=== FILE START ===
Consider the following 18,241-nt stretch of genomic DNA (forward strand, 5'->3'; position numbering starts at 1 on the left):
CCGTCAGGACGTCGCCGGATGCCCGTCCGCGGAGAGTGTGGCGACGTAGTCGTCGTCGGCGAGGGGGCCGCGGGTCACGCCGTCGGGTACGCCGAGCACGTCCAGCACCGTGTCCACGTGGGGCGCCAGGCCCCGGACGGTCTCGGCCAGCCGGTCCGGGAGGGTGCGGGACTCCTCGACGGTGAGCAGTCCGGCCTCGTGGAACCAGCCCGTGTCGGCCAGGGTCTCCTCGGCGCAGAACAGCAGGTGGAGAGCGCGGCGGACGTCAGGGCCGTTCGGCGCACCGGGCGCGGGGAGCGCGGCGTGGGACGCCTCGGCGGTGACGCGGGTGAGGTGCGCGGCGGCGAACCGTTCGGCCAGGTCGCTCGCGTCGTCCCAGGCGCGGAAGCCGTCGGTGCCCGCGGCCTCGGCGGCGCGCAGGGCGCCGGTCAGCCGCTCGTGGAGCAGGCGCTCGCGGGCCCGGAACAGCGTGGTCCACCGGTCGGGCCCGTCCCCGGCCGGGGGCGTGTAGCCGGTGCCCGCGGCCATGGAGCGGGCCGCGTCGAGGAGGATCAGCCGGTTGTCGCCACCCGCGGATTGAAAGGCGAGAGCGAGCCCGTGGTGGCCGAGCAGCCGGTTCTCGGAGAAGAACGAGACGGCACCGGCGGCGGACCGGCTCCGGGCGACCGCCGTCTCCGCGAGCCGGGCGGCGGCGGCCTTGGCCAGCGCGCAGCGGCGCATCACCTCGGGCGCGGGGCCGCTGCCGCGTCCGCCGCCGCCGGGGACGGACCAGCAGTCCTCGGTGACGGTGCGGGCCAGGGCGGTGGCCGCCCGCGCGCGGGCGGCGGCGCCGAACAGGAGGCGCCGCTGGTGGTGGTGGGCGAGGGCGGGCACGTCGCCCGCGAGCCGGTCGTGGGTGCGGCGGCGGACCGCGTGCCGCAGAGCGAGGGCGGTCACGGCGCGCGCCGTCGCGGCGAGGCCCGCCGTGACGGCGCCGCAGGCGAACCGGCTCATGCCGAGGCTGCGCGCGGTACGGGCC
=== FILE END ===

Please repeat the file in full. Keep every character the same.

Consider the following 18,241-nt stretch of genomic DNA (forward strand, 5'->3'; position numbering starts at 1 on the left):
CCGTCAGGACGTCGCCGGATGCCCGTCCGCGGAGAGTGTGGCGACGTAGTCGTCGTCGGCGAGGGGGCCGCGGGTCACGCCGTCGGGTACGCCGAGCACGTCCAGCACCGTGTCCACGTGGGGCGCCAGGCCCCGGACGGTCTCGGCCAGCCGGTCCGGGAGGGTGCGGGACTCCTCGACGGTGAGCAGTCCGGCCTCGTGGAACCAGCCCGTGTCGGCCAGGGTCTCCTCGGCGCAGAACAGCAGGTGGAGAGCGCGGCGGACGTCAGGGCCGTTCGGCGCACCGGGCGCGGGGAGCGCGGCGTGGGACGCCTCGGCGGTGACGCGGGTGAGGTGCGCGGCGGCGAACCGTTCGGCCAGGTCGCTCGCGTCGTCCCAGGCGCGGAAGCCGTCGGTGCCCGCGGCCTCGGCGGCGCGCAGGGCGCCGGTCAGCCGCTCGTGGAGCAGGCGCTCGCGGGCCCGGAACAGCGTGGTCCACCGGTCGGGCCCGTCCCCGGCCGGGGGCGTGTAGCCGGTGCCCGCGGCCATGGAGCGGGCCGCGTCGAGGAGGATCAGCCGGTTGTCGCCACCCGCGGATTGAAAGGCGAGAGCGAGCCCGTGGTGGCCGAGCAGCCGGTTCTCGGAGAAGAACGAGACGGCACCGGCGGCGGACCGGCTCCGGGCGACCGCCGTCTCCGCGAGCCGGGCGGCGGCGGCCTTGGCCAGCGCGCAGCGGCGCATCACCTCGGGCGCGGGGCCGCTGCCGCGTCCGCCGCCGCCGGGGACGGACCAGCAGTCCTCGGTGACGGTGCGGGCCAGGGCGGTGGCCGCCCGCGCGCGGGCGGCGGCGCCGAACAGGAGGCGCCGCTGGTGGTGGTGGGCGAGGGCGGGCACGTCGCCCGCGAGCCGGTCGTGGGTGCGGCGGCGGACCGCGTGCCGCAGAGCGAGGGCGGTCACGGCGCGCGCCGTCGCGGCGAGGCCCGCCGTGACGGCGCCGCAGGCGAACCGGCTCATGCCGAGGCTGCGCGCGGTACGGGCC